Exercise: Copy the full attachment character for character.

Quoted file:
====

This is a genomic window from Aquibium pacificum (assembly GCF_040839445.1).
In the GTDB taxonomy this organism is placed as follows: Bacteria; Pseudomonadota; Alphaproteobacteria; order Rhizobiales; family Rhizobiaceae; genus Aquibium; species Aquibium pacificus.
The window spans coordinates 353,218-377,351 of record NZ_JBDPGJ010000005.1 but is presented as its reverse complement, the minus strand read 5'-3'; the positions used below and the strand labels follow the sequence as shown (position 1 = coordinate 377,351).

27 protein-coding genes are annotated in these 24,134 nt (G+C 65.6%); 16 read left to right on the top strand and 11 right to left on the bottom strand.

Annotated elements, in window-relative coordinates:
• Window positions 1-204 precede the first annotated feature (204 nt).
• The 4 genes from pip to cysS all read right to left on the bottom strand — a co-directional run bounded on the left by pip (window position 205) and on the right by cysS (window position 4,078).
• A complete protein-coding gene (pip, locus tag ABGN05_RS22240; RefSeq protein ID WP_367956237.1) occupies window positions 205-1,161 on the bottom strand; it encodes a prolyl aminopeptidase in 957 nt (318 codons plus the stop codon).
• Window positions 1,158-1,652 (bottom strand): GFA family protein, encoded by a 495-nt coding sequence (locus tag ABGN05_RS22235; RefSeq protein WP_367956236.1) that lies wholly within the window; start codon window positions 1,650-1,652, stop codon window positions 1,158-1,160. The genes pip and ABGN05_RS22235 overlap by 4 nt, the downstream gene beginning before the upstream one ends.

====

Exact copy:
This is a genomic window from Aquibium pacificum (assembly GCF_040839445.1).
In the GTDB taxonomy this organism is placed as follows: Bacteria; Pseudomonadota; Alphaproteobacteria; order Rhizobiales; family Rhizobiaceae; genus Aquibium; species Aquibium pacificus.
The window spans coordinates 353,218-377,351 of record NZ_JBDPGJ010000005.1 but is presented as its reverse complement, the minus strand read 5'-3'; the positions used below and the strand labels follow the sequence as shown (position 1 = coordinate 377,351).

27 protein-coding genes are annotated in these 24,134 nt (G+C 65.6%); 16 read left to right on the top strand and 11 right to left on the bottom strand.

Annotated elements, in window-relative coordinates:
• Window positions 1-204 precede the first annotated feature (204 nt).
• The 4 genes from pip to cysS all read right to left on the bottom strand — a co-directional run bounded on the left by pip (window position 205) and on the right by cysS (window position 4,078).
• A complete protein-coding gene (pip, locus tag ABGN05_RS22240; RefSeq protein ID WP_367956237.1) occupies window positions 205-1,161 on the bottom strand; it encodes a prolyl aminopeptidase in 957 nt (318 codons plus the stop codon).
• Window positions 1,158-1,652 (bottom strand): GFA family protein, encoded by a 495-nt coding sequence (locus tag ABGN05_RS22235; RefSeq protein WP_367956236.1) that lies wholly within the window; start codon window positions 1,650-1,652, stop codon window positions 1,158-1,160. The genes pip and ABGN05_RS22235 overlap by 4 nt, the downstream gene beginning before the upstream one ends.